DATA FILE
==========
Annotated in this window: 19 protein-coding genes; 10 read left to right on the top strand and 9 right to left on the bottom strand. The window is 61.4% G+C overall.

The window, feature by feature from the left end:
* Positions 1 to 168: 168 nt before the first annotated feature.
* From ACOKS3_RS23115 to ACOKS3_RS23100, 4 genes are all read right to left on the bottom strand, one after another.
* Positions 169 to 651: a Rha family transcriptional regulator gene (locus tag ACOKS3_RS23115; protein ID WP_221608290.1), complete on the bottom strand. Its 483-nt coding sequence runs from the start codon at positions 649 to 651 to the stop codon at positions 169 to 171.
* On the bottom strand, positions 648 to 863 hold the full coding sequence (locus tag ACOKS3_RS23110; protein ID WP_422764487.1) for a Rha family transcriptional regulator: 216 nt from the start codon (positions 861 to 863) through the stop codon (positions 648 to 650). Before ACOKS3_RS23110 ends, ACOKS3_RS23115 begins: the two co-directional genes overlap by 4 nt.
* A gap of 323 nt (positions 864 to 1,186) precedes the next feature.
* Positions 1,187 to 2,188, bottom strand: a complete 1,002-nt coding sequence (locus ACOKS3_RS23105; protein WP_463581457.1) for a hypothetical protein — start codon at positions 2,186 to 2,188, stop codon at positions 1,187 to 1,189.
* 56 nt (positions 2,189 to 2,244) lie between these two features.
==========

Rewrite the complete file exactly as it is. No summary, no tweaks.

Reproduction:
Annotated in this window: 19 protein-coding genes; 10 read left to right on the top strand and 9 right to left on the bottom strand. The window is 61.4% G+C overall.

The window, feature by feature from the left end:
* Positions 1 to 168: 168 nt before the first annotated feature.
* From ACOKS3_RS23115 to ACOKS3_RS23100, 4 genes are all read right to left on the bottom strand, one after another.
* Positions 169 to 651: a Rha family transcriptional regulator gene (locus tag ACOKS3_RS23115; protein ID WP_221608290.1), complete on the bottom strand. Its 483-nt coding sequence runs from the start codon at positions 649 to 651 to the stop codon at positions 169 to 171.
* On the bottom strand, positions 648 to 863 hold the full coding sequence (locus tag ACOKS3_RS23110; protein ID WP_422764487.1) for a Rha family transcriptional regulator: 216 nt from the start codon (positions 861 to 863) through the stop codon (positions 648 to 650). Before ACOKS3_RS23110 ends, ACOKS3_RS23115 begins: the two co-directional genes overlap by 4 nt.
* A gap of 323 nt (positions 864 to 1,186) precedes the next feature.
* Positions 1,187 to 2,188, bottom strand: a complete 1,002-nt coding sequence (locus ACOKS3_RS23105; protein WP_463581457.1) for a hypothetical protein — start codon at positions 2,186 to 2,188, stop codon at positions 1,187 to 1,189.
* 56 nt (positions 2,189 to 2,244) lie between these two features.